Jumpercable - EP (Cover Artwork)
Staff Review

Jumpercable

Jumpercable: EP

EP (2008)

Monkey Wrench


3
There's certainly something to be said for bands who don't fuck around, and Jumpercable fits that description with their nine-song debut EP. That's not to say a little more experimentation wouldn't have been a welcome thing, but there's enough going on here to maintain interest. And shit, it's only ...

There's certainly something to be said for bands who don't fuck around, and Jumpercable fits that description with their nine-song debut EP. That's not to say a little more experimentation wouldn't have been a welcome thing, but there's enough going on here to maintain interest. And shit, it's only 10 minutes long anyway.

EP's intro and outro are both short bursts of instrumental Sabbath-esque riffing that are well enough, but the need for an both an intro and an outro is questionable, especially on an EP with such a short running time. "Hey Lame-O, Get Out of My Yard" begins as a conventionally structured hardcore song and halfway through (and after a solid six seconds of fading guitar, which is way too much for a song that's only 1:03 long) morphs into a riff-heavy juggernaut that would probably get the kids moshing, or something.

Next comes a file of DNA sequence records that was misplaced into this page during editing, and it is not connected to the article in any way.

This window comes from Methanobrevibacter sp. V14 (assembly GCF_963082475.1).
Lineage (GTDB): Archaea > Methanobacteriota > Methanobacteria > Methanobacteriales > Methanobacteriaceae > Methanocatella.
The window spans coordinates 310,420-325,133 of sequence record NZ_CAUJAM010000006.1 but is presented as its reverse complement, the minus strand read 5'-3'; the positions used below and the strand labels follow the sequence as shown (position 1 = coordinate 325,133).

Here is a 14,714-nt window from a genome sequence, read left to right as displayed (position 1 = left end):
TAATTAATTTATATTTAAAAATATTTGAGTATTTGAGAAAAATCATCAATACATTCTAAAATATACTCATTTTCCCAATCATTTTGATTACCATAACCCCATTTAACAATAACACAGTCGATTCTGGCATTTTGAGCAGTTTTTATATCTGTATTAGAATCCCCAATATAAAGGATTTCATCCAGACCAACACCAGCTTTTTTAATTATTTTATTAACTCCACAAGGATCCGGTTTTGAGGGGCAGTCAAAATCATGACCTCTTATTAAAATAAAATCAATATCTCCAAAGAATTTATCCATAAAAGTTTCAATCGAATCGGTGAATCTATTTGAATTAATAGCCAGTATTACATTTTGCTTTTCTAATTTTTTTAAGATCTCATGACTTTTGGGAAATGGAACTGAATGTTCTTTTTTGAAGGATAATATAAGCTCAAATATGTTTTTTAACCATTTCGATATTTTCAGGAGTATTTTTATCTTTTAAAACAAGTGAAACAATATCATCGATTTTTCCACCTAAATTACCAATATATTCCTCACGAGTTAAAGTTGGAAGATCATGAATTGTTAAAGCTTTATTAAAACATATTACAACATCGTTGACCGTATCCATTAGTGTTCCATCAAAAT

"No Headlights" and "Real Problems" are both fun if not a bit derivative, showcasing the band's `80s hardcore influence. The double bass utilized in the latter is a little weird, but not enough to ruin the song. The driving, mid-tempo base of "9 on the Tension Scale" allow Spencer's vocals to take center stage, and his approach is effective -- abrasive, loud and throat-shredding. The raw sound of "A Week in Jonestown" is reminiscent of Rollins-era Black Flag, especially the vocally raw, bass-heavy intro.

The lyrical themes employed by Jumpercable are largely par for the course -- positivity, staying true to oneself, etc. In "Hey Lame-O, Get Out of My Yard," Spencer sings "If you make wrong decisions / You're the ones left behind / Stop following the leaders / And make up your own mind." And in "9 on the Tension Scale" he impressively rhymes 'head' and 'amends' -- "When the words become dull and empty / I'll find new ways so you won't forget me / So you won't hang your head / Make amends." I found it impressive, anyway.

Not a bad start, though I'd be interested to hear if the band incorporates some more frills into their sound on a future release.